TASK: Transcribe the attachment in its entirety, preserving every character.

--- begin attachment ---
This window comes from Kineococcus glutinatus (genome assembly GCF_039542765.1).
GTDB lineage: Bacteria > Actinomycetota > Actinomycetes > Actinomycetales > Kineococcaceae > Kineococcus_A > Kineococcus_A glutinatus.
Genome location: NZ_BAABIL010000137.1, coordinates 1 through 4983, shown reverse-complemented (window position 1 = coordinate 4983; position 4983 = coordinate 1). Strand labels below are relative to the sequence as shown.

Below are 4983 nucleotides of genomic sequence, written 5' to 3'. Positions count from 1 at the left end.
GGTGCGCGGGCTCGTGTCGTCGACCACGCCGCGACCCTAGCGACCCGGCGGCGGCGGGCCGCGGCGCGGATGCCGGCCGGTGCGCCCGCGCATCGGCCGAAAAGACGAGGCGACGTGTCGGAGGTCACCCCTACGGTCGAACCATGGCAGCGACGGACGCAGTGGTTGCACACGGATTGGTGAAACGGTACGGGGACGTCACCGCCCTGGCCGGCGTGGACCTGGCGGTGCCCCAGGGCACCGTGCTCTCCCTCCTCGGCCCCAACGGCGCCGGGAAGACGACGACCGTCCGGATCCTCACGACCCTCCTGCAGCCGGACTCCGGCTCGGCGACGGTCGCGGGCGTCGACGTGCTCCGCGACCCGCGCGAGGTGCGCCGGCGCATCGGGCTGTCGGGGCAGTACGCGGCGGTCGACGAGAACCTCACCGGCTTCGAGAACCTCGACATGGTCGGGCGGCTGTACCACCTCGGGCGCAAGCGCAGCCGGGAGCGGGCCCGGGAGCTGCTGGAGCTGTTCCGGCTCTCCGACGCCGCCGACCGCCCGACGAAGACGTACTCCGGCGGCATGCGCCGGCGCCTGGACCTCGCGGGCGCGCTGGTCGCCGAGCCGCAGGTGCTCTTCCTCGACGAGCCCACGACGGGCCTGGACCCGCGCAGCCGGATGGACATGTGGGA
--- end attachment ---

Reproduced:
This window comes from Kineococcus glutinatus (genome assembly GCF_039542765.1).
GTDB lineage: Bacteria > Actinomycetota > Actinomycetes > Actinomycetales > Kineococcaceae > Kineococcus_A > Kineococcus_A glutinatus.
Genome location: NZ_BAABIL010000137.1, coordinates 1 through 4983, shown reverse-complemented (window position 1 = coordinate 4983; position 4983 = coordinate 1). Strand labels below are relative to the sequence as shown.

Below are 4983 nucleotides of genomic sequence, written 5' to 3'. Positions count from 1 at the left end.
GGTGCGCGGGCTCGTGTCGTCGACCACGCCGCGACCCTAGCGACCCGGCGGCGGCGGGCCGCGGCGCGGATGCCGGCCGGTGCGCCCGCGCATCGGCCGAAAAGACGAGGCGACGTGTCGGAGGTCACCCCTACGGTCGAACCATGGCAGCGACGGACGCAGTGGTTGCACACGGATTGGTGAAACGGTACGGGGACGTCACCGCCCTGGCCGGCGTGGACCTGGCGGTGCCCCAGGGCACCGTGCTCTCCCTCCTCGGCCCCAACGGCGCCGGGAAGACGACGACCGTCCGGATCCTCACGACCCTCCTGCAGCCGGACTCCGGCTCGGCGACGGTCGCGGGCGTCGACGTGCTCCGCGACCCGCGCGAGGTGCGCCGGCGCATCGGGCTGTCGGGGCAGTACGCGGCGGTCGACGAGAACCTCACCGGCTTCGAGAACCTCGACATGGTCGGGCGGCTGTACCACCTCGGGCGCAAGCGCAGCCGGGAGCGGGCCCGGGAGCTGCTGGAGCTGTTCCGGCTCTCCGACGCCGCCGACCGCCCGACGAAGACGTACTCCGGCGGCATGCGCCGGCGCCTGGACCTCGCGGGCGCGCTGGTCGCCGAGCCGCAGGTGCTCTTCCTCGACGAGCCCACGACGGGCCTGGACCCGCGCAGCCGGATGGACATGTGGGA